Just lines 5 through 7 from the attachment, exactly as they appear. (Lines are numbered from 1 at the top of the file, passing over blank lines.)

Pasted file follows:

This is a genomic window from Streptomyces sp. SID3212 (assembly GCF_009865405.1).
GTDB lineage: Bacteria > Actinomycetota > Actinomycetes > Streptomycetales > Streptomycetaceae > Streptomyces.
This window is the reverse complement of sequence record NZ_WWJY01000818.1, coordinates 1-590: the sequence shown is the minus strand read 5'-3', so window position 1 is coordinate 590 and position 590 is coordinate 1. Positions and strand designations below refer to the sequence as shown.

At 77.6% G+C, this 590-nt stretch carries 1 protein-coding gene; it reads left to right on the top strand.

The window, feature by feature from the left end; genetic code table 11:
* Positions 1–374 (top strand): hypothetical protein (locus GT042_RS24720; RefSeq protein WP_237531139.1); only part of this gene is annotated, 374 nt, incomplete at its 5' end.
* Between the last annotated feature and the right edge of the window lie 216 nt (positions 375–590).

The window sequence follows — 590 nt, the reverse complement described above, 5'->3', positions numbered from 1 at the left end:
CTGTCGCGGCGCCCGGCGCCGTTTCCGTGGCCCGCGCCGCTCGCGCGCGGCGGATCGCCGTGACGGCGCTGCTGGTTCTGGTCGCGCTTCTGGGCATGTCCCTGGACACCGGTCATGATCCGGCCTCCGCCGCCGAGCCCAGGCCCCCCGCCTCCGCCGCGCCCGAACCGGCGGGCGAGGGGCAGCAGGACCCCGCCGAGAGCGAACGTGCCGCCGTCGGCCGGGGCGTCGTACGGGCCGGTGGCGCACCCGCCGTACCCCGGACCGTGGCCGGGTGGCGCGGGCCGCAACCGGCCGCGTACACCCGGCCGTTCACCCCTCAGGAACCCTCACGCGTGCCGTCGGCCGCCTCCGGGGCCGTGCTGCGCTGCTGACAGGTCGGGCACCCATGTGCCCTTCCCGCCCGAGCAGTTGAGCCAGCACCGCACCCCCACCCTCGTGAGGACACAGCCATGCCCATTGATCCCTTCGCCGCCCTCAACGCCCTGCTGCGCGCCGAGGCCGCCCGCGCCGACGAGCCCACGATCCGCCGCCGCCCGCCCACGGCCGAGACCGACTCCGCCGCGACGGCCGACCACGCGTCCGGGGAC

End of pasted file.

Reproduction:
The window, feature by feature from the left end; genetic code table 11:
* Positions 1–374 (top strand): hypothetical protein (locus GT042_RS24720; RefSeq protein WP_237531139.1); only part of this gene is annotated, 374 nt, incomplete at its 5' end.
* Between the last annotated feature and the right edge of the window lie 216 nt (positions 375–590).